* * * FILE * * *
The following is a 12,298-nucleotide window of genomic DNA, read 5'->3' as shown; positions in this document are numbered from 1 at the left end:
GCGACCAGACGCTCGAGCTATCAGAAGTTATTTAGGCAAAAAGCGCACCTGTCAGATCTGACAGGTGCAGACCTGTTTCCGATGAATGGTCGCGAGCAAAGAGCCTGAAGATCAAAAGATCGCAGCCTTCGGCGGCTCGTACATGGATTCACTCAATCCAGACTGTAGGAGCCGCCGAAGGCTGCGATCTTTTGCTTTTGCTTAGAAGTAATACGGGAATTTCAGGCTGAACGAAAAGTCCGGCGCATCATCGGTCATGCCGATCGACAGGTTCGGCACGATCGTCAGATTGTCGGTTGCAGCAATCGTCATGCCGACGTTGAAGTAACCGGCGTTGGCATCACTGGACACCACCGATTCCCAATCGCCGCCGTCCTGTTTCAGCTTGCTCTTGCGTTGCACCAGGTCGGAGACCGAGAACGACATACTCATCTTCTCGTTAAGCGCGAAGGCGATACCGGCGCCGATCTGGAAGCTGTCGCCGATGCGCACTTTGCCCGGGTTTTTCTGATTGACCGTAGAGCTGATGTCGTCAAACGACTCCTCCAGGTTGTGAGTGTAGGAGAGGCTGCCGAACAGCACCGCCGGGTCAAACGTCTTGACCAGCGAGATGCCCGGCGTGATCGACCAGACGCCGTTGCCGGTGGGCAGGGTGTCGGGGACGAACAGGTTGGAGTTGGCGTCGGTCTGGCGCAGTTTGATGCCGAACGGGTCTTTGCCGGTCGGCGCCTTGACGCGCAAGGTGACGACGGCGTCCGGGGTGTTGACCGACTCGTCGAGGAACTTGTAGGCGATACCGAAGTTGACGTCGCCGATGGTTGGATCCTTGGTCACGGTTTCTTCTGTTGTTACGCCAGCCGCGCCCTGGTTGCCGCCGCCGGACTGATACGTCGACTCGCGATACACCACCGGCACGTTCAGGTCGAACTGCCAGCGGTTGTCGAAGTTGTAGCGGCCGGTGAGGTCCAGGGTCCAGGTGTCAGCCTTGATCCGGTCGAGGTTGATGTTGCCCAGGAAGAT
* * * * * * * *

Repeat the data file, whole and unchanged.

The following is a 12,298-nucleotide window of genomic DNA, read 5'->3' as shown; positions in this document are numbered from 1 at the left end:
GCGACCAGACGCTCGAGCTATCAGAAGTTATTTAGGCAAAAAGCGCACCTGTCAGATCTGACAGGTGCAGACCTGTTTCCGATGAATGGTCGCGAGCAAAGAGCCTGAAGATCAAAAGATCGCAGCCTTCGGCGGCTCGTACATGGATTCACTCAATCCAGACTGTAGGAGCCGCCGAAGGCTGCGATCTTTTGCTTTTGCTTAGAAGTAATACGGGAATTTCAGGCTGAACGAAAAGTCCGGCGCATCATCGGTCATGCCGATCGACAGGTTCGGCACGATCGTCAGATTGTCGGTTGCAGCAATCGTCATGCCGACGTTGAAGTAACCGGCGTTGGCATCACTGGACACCACCGATTCCCAATCGCCGCCGTCCTGTTTCAGCTTGCTCTTGCGTTGCACCAGGTCGGAGACCGAGAACGACATACTCATCTTCTCGTTAAGCGCGAAGGCGATACCGGCGCCGATCTGGAAGCTGTCGCCGATGCGCACTTTGCCCGGGTTTTTCTGATTGACCGTAGAGCTGATGTCGTCAAACGACTCCTCCAGGTTGTGAGTGTAGGAGAGGCTGCCGAACAGCACCGCCGGGTCAAACGTCTTGACCAGCGAGATGCCCGGCGTGATCGACCAGACGCCGTTGCCGGTGGGCAGGGTGTCGGGGACGAACAGGTTGGAGTTGGCGTCGGTCTGGCGCAGTTTGATGCCGAACGGGTCTTTGCCGGTCGGCGCCTTGACGCGCAAGGTGACGACGGCGTCCGGGGTGTTGACCGACTCGTCGAGGAACTTGTAGGCGATACCGAAGTTGACGTCGCCGATGGTTGGATCCTTGGTCACGGTTTCTTCTGTTGTTACGCCAGCCGCGCCCTGGTTGCCGCCGCCGGACTGATACGTCGACTCGCGATACACCACCGGCACGTTCAGGTCGAACTGCCAGCGGTTGTCGAAGTTGTAGCGGCCGGTGAGGTCCAGGGTCCAGGTGTCAGCCTTGATCCGGTCGAGGTTGATGTTGCCCAGGAAGAT